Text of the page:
Ghanaians worried by rising number of kidnappings
The two women worked for Youth Challenge International, a Canadian organization that sends young people to work on development projects in Africa, Asia and South America.
Ghana is considered to be one of the most secure countries in West Africa but the number of kidnappings has risen sharply in recent months, causing a wave of anxiety among foreigners in the country as well as among local residents.
Almost 70 kidnapping cases were recorded in 2018. In April this year, a 30-year-old Indian man was kidnapped in Kumasi by men who demanded a $500,000 (€442,000) ransom. An Estonian diplomat was seized in the capital Accra during his regular morning walk. Shortly afterwards he was freed by the Special Weapons and Ammunition Tactics (SWAT) Unit of the Accra Regional Police Command who stormed the house where he was being held.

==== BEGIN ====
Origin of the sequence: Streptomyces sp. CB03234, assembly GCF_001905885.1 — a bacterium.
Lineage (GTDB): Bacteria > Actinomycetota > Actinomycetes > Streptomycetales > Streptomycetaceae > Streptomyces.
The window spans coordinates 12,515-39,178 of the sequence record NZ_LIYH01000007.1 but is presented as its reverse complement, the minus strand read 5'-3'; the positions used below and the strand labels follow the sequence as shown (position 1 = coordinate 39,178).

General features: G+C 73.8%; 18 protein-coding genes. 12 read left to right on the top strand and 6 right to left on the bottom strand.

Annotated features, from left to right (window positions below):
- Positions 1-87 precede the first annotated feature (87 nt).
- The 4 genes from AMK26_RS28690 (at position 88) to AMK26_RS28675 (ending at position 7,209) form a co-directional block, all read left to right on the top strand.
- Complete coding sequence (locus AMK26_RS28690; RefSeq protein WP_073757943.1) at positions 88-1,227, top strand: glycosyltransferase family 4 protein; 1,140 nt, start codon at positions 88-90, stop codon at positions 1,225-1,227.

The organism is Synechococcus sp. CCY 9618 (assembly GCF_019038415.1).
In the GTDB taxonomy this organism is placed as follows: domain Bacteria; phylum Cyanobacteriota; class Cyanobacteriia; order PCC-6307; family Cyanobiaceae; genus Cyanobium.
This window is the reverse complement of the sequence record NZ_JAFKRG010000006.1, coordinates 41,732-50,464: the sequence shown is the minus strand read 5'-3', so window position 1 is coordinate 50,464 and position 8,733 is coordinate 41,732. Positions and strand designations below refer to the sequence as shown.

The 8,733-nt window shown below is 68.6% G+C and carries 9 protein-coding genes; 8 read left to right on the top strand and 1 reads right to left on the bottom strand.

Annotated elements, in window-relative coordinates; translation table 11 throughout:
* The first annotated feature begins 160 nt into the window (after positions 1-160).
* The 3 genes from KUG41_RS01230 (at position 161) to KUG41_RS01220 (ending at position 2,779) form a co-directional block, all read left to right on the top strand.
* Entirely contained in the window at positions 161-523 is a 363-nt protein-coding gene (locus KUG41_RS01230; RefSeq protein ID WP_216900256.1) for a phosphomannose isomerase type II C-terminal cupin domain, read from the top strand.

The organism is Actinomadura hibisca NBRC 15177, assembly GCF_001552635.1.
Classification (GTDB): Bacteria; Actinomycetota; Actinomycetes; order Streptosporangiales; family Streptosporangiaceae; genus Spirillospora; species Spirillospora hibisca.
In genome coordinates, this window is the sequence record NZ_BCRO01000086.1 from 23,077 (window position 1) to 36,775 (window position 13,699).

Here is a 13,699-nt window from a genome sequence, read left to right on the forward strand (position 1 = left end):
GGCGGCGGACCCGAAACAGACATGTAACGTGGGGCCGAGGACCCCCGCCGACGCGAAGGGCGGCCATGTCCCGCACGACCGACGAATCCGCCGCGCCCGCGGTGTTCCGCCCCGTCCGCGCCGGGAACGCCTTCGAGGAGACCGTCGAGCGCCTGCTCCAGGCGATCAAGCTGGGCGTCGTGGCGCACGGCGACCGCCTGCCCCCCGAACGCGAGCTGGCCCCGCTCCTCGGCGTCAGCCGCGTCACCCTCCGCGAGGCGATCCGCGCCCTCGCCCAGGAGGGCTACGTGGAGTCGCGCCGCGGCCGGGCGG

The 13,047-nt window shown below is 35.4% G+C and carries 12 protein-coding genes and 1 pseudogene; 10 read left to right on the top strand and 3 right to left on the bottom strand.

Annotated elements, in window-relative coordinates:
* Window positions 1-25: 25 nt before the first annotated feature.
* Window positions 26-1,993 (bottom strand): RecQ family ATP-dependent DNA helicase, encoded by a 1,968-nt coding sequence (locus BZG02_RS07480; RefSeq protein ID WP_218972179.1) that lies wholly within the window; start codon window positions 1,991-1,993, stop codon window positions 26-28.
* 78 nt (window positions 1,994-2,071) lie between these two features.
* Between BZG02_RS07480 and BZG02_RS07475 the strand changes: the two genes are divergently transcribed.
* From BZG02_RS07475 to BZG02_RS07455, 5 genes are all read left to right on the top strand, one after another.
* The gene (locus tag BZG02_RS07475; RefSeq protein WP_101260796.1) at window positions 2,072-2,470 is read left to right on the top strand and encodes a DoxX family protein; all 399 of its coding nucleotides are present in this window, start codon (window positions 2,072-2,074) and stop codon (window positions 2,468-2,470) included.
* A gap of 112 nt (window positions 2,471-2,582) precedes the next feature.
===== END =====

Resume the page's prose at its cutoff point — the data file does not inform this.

The whereabouts of three Ghanaian girls kidnapped in the west of the country several months ago are still unknown.
President promises action
In an an attempt to allay people’s fears, President Nana Akufo-Addo emphasized his government’s determination to put an end to the kidnappers’ activities. Describing kidnapping as a new phenomenon in Ghana, he said: “We need to do something about it to make sure this does not become a feature of our society. Decisions are being taken that will clearly manifest the determination I have to deal with this matter.”